Question 2: How do I increase/decrease the number of virtual terminals in Linux?
Virtual terminals rock. If you use X exclusively, you probably don't much care for this question, but read it anyway as it may include some information that applies in your situation.
If you want the short answer, skip down to the Short Answer section.
On my system I keep 11 terminals active (F1 through F11) with the twelfth being dedicated to X. In addition to those I use the thirteenth terminal for logging (see the next question/answer).
The first process spawned on any (standard) un*x system is usually called "init". init is the parent of all processes (pid 0) and, under Linux, has the role of reading /etc/inittab and spawning off the appropriate processes to get your system into a usable state (and then keeping it there). For this discussion we are only interested in the spawning of getty's, which are the programs that give you your login prompt. If you read the inittab file you will notice a section that looks somewhat like this
1:2345:respawn:/sbin/getty 38400 tty1
2:23:respawn:/sbin/getty 38400 tty2
3:23:respawn:/sbin/getty 38400 tty3
4:23:respawn:/sbin/getty 38400 tty4
I'll go ahead and break the first line down
1 - id of the virtual terminal (vt) .
2345 - in which runlevels this getty should be spawned. 1 and
six are usually reserved for reboot and shutdown. Each
distribution uses its runlevels differently. Check the
inittab documentation for more information.
respawn - tells init that if this process ever dies to spawn a
/sbin/getty - full path of the getty to run on this vt.
38400 - bps rate of the terminal. This doesn't mean a whole lot
for local terminals but needs to be set for serial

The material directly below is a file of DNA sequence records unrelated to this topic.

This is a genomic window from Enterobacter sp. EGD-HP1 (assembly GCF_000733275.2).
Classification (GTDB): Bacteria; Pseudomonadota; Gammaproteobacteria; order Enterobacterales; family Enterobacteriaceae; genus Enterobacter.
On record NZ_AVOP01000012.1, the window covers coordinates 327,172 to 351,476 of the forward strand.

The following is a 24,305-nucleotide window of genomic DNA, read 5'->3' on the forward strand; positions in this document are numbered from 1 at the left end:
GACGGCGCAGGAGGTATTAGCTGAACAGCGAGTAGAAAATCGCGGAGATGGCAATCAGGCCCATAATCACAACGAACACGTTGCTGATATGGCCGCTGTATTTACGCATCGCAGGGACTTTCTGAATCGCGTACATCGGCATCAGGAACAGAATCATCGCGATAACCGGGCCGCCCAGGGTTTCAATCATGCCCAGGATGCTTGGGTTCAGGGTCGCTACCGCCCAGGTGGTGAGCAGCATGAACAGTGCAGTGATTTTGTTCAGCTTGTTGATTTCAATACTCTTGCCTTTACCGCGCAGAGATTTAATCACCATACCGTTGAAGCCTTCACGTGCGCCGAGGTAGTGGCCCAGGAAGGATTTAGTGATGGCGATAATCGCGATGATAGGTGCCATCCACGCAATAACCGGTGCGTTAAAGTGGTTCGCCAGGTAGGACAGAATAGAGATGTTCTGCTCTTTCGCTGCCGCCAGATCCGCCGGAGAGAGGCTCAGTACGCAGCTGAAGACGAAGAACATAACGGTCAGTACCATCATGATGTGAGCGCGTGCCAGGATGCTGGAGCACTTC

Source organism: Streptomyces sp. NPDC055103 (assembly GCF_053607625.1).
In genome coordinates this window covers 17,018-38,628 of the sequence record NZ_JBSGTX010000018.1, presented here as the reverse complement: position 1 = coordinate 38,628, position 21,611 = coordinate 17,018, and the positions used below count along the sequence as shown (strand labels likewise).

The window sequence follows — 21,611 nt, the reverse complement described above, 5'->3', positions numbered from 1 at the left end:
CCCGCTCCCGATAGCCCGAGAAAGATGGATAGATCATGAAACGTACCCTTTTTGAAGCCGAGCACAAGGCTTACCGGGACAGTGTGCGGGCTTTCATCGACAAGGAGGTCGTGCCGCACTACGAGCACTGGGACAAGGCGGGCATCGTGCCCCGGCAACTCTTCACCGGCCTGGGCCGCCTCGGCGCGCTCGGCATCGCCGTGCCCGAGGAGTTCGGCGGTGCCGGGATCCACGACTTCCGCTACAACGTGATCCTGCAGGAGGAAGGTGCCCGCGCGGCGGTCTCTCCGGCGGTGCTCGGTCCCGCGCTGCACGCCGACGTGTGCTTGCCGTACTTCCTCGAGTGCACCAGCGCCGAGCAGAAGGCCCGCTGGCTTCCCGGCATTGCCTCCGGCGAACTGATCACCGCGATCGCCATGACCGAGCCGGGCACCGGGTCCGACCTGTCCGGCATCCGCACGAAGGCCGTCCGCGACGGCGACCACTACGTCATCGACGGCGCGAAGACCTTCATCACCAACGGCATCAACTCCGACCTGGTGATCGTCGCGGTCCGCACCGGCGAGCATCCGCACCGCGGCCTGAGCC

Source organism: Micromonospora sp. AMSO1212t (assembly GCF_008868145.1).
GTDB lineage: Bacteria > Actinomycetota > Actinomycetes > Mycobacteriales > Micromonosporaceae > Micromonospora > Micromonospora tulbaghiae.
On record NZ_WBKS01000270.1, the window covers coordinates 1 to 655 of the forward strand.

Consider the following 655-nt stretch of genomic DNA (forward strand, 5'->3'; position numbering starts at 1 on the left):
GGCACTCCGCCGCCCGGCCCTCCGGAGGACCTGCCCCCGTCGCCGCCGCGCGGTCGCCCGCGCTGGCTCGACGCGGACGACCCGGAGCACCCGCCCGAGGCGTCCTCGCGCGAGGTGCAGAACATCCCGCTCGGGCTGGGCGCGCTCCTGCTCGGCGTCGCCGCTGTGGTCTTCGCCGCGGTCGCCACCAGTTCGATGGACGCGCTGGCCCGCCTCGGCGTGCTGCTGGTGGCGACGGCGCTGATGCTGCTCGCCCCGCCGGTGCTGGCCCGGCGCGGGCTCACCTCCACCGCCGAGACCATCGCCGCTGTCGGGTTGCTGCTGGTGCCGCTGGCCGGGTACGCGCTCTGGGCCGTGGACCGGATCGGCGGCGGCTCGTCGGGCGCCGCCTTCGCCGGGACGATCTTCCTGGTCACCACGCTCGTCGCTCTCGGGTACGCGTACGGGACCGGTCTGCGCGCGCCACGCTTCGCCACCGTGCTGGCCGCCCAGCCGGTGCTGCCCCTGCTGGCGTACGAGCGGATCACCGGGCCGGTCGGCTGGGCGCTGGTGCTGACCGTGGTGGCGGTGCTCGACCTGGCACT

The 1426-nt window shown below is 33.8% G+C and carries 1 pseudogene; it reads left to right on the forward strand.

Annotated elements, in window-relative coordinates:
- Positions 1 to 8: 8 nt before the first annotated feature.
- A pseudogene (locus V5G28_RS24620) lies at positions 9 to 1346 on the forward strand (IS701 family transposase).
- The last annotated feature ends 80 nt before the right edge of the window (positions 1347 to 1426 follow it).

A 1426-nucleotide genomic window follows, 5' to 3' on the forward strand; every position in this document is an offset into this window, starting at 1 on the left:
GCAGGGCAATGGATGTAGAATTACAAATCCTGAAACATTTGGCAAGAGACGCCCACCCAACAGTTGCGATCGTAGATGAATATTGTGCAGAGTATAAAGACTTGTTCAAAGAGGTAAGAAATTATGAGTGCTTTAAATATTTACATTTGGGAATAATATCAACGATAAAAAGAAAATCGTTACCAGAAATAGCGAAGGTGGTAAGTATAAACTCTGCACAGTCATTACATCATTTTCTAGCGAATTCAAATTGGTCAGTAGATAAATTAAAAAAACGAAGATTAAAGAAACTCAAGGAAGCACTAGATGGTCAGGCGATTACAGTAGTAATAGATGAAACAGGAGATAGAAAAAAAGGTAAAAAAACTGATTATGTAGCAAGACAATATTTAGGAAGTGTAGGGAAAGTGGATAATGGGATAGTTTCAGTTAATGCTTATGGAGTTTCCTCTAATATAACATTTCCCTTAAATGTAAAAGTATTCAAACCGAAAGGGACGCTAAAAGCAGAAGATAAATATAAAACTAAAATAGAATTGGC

devices (dial-in or dumb term). Mingetty will not have
tty1 - the name of the device in /dev/ to which the getty
So now that I've filled you full of seemingly worthless information (and possibly misinformation), you're ready for the...
Just add more lines of the same form as above. For example, if you currently have four terminals (as in the example above) to add a fifth you'd just add a line as
5:23:respawn:/sbin/getty 38400 tty5
Then make sure the /dev/tty5 device node exists. If not, you can either use the MAKEDEV command to create it or do it directly with mknod
mknod tty5 c 4 5
Similarly, to remove getty's you can either delete the lines you don't need or set the second field to only spawn the getty in certain runlevels and then run in something different. In the example above, if I ran in X only mode (runlevel 5), only the first vt would be available.
Now you need to make your changes take effect. A common misconception is that you need to reboot after changing the inittab to make the changes take effect. Hey! This is Linux. Just type "init q" and init will reread its config file (inittab) and spawn/kill to applicable processes.
Note that each getty eats up a certain (small) amount of RAM. If you aren't using them, you may as well stop them (you should probably keep at least two around).
 Virtual terminals are also called virtual consoles and the latter may actually be more accurate, but I typed "virtual terminal" first and I'm too lazy to change it
 "dies" is a bit oversimplified, but it will do.